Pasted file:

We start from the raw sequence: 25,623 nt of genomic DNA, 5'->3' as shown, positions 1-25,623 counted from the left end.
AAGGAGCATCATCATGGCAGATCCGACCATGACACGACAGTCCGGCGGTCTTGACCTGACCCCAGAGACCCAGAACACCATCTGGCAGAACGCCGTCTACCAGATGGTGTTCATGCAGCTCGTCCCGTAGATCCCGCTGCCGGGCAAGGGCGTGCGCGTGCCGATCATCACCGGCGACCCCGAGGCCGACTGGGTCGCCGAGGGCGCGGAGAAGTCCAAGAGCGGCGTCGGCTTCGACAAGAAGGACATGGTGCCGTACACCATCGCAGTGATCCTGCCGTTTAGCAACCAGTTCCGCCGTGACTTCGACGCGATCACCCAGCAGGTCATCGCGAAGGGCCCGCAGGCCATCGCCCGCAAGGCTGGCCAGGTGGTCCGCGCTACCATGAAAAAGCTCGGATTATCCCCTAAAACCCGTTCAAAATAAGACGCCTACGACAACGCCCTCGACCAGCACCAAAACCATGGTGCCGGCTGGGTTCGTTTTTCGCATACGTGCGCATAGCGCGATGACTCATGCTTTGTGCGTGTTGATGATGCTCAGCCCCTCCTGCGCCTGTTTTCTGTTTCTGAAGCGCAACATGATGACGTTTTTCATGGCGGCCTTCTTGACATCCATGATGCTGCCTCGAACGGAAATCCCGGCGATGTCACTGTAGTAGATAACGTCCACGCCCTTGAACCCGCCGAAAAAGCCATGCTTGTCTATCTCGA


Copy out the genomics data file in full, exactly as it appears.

We start from the raw sequence: 25,623 nt of genomic DNA, 5'->3' as shown, positions 1-25,623 counted from the left end.
AAGGAGCATCATCATGGCAGATCCGACCATGACACGACAGTCCGGCGGTCTTGACCTGACCCCAGAGACCCAGAACACCATCTGGCAGAACGCCGTCTACCAGATGGTGTTCATGCAGCTCGTCCCGTAGATCCCGCTGCCGGGCAAGGGCGTGCGCGTGCCGATCATCACCGGCGACCCCGAGGCCGACTGGGTCGCCGAGGGCGCGGAGAAGTCCAAGAGCGGCGTCGGCTTCGACAAGAAGGACATGGTGCCGTACACCATCGCAGTGATCCTGCCGTTTAGCAACCAGTTCCGCCGTGACTTCGACGCGATCACCCAGCAGGTCATCGCGAAGGGCCCGCAGGCCATCGCCCGCAAGGCTGGCCAGGTGGTCCGCGCTACCATGAAAAAGCTCGGATTATCCCCTAAAACCCGTTCAAAATAAGACGCCTACGACAACGCCCTCGACCAGCACCAAAACCATGGTGCCGGCTGGGTTCGTTTTTCGCATACGTGCGCATAGCGCGATGACTCATGCTTTGTGCGTGTTGATGATGCTCAGCCCCTCCTGCGCCTGTTTTCTGTTTCTGAAGCGCAACATGATGACGTTTTTCATGGCGGCCTTCTTGACATCCATGATGCTGCCTCGAACGGAAATCCCGGCGATGTCACTGTAGTAGATAACGTCCACGCCCTTGAACCCGCCGAAAAAGCCATGCTTGTCTATCTCGA